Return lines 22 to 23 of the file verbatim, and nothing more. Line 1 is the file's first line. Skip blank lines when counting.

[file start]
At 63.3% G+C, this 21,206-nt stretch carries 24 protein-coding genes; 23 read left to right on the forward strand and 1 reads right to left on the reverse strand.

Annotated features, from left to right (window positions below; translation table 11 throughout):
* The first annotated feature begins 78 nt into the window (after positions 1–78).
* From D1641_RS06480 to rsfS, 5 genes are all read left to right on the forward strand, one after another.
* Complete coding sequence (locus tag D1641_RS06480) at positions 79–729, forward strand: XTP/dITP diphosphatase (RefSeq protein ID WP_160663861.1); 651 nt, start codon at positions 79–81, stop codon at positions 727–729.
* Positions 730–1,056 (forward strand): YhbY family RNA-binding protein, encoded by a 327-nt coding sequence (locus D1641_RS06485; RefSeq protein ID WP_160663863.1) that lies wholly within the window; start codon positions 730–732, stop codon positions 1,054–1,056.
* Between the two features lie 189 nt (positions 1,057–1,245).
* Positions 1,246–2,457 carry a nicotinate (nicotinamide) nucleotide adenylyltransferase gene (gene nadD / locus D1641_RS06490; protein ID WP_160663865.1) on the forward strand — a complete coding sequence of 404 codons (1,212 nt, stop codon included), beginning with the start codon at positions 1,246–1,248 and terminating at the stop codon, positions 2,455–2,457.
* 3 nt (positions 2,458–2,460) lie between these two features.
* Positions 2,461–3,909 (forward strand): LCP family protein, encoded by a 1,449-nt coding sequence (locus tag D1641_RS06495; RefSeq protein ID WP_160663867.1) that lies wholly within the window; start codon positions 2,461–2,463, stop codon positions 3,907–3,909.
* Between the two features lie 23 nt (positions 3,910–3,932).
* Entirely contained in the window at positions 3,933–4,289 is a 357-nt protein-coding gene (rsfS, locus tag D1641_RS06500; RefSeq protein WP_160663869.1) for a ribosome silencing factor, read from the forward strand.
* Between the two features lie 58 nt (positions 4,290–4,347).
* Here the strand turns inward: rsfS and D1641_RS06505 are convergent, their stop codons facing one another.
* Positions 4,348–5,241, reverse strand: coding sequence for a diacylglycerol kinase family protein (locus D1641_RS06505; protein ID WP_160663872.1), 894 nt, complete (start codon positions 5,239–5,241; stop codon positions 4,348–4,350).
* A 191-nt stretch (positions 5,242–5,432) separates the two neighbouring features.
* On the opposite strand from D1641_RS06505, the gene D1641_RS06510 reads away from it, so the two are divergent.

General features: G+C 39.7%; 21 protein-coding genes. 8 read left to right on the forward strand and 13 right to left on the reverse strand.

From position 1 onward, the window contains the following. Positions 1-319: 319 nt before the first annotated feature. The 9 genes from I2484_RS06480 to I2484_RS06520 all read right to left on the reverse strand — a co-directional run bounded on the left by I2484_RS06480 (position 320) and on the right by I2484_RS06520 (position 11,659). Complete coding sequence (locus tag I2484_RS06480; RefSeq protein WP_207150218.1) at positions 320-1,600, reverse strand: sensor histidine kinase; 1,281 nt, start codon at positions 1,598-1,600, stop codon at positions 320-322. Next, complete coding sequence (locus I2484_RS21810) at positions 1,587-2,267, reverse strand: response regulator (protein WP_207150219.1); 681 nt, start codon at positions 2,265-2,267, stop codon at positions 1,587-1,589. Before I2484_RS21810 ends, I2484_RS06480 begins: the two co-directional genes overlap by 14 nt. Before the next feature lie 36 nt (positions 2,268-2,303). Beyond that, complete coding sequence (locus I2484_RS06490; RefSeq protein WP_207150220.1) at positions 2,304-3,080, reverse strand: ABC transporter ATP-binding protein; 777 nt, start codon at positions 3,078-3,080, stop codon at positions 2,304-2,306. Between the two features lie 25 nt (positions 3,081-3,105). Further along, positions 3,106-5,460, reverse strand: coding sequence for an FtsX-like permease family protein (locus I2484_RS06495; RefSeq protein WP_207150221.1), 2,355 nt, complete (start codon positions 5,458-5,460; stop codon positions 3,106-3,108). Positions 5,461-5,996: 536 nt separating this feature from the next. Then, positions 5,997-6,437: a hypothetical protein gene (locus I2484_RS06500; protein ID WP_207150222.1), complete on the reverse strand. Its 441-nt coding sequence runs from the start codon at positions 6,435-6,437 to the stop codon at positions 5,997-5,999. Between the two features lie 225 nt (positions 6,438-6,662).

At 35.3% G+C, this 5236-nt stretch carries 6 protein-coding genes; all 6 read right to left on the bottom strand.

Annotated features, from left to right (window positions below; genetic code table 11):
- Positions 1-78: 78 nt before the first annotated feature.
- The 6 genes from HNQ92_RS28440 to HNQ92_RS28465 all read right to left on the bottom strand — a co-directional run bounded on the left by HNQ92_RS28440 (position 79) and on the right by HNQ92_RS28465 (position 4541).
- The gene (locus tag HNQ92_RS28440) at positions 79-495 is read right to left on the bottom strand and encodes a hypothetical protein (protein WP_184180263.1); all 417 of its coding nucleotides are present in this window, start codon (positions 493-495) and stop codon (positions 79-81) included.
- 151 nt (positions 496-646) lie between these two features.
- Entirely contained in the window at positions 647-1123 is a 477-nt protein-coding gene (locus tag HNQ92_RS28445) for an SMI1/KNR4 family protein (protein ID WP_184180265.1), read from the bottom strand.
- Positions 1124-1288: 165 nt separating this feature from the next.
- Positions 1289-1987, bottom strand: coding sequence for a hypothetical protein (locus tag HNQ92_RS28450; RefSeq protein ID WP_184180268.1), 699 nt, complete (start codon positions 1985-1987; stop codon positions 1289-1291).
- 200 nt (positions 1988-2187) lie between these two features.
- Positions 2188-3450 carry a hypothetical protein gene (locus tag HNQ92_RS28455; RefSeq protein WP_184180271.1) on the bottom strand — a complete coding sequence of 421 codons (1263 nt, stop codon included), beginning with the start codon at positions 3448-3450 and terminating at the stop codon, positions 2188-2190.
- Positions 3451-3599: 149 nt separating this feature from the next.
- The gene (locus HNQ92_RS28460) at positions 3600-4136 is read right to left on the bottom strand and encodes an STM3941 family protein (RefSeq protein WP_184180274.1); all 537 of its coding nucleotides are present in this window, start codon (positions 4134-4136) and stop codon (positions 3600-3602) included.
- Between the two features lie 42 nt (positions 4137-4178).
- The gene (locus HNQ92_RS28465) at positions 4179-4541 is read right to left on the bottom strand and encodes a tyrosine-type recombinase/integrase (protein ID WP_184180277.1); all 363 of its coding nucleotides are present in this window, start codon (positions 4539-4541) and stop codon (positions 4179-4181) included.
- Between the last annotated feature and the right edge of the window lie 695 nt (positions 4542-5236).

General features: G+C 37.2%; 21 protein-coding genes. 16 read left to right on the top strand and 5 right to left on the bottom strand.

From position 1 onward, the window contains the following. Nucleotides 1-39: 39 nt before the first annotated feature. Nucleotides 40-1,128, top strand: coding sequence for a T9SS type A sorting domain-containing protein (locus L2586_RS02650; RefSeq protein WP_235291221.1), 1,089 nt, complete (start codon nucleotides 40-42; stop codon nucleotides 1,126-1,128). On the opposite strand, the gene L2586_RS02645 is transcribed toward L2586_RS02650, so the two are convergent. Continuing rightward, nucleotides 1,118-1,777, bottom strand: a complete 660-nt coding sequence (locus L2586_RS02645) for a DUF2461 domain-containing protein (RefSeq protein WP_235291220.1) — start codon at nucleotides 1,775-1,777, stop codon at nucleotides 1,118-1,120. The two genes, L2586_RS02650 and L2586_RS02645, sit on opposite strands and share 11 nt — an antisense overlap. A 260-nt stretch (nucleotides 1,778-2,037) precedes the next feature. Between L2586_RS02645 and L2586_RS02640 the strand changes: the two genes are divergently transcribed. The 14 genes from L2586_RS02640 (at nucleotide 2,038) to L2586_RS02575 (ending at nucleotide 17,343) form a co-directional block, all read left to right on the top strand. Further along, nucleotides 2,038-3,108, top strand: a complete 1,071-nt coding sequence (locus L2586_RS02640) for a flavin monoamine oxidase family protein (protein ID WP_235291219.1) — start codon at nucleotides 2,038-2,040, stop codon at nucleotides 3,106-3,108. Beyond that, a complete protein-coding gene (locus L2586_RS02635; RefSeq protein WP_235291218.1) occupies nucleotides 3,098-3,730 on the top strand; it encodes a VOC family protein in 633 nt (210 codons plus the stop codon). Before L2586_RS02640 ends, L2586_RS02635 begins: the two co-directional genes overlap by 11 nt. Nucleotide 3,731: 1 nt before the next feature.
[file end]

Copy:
- Positions 1-78: 78 nt before the first annotated feature.
- The 6 genes from HNQ92_RS28440 to HNQ92_RS28465 all read right to left on the bottom strand — a co-directional run bounded on the left by HNQ92_RS28440 (position 79) and on the right by HNQ92_RS28465 (position 4541).